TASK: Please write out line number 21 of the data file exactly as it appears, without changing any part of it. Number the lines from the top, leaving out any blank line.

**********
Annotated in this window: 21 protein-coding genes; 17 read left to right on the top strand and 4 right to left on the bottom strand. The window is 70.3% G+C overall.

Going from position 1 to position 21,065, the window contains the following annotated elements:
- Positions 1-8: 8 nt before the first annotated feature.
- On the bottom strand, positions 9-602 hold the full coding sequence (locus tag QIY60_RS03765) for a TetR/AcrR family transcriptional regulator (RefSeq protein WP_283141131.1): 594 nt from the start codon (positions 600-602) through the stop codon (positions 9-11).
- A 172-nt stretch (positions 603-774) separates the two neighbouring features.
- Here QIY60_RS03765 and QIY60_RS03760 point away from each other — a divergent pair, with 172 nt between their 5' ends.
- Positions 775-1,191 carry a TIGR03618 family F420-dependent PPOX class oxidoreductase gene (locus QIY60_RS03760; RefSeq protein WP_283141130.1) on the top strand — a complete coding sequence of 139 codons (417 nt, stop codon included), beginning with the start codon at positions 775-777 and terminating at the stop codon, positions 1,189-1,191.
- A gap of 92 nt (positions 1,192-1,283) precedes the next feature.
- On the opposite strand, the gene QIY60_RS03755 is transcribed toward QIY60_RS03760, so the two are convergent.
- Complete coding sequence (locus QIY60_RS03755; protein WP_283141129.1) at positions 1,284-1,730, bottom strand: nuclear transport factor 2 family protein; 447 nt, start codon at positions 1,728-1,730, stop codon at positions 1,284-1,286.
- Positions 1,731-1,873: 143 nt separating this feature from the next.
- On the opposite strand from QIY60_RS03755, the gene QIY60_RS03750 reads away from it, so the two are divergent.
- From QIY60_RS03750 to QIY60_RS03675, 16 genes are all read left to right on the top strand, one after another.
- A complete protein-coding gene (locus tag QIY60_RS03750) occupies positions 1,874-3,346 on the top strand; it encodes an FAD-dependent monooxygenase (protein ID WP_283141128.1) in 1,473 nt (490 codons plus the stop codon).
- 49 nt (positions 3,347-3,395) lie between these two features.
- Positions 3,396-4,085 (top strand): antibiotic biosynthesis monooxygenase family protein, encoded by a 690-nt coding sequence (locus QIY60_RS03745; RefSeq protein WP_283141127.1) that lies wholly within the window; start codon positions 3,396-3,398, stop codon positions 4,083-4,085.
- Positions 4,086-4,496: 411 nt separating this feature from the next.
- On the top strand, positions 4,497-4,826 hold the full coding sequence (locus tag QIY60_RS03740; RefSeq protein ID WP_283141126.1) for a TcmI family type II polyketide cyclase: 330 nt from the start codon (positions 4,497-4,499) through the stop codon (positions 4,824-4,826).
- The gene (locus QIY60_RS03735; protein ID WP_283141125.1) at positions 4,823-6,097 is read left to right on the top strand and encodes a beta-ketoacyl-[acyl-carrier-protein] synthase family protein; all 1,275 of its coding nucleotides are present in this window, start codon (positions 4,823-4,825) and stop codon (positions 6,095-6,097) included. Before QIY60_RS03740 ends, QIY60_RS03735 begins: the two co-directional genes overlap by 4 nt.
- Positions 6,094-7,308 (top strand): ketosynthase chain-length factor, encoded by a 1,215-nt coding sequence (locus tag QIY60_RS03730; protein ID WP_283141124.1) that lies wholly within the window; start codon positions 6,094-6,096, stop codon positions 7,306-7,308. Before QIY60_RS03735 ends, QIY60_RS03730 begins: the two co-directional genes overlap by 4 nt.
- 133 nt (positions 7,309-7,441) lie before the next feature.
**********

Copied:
- 133 nt (positions 7,309-7,441) lie before the next feature.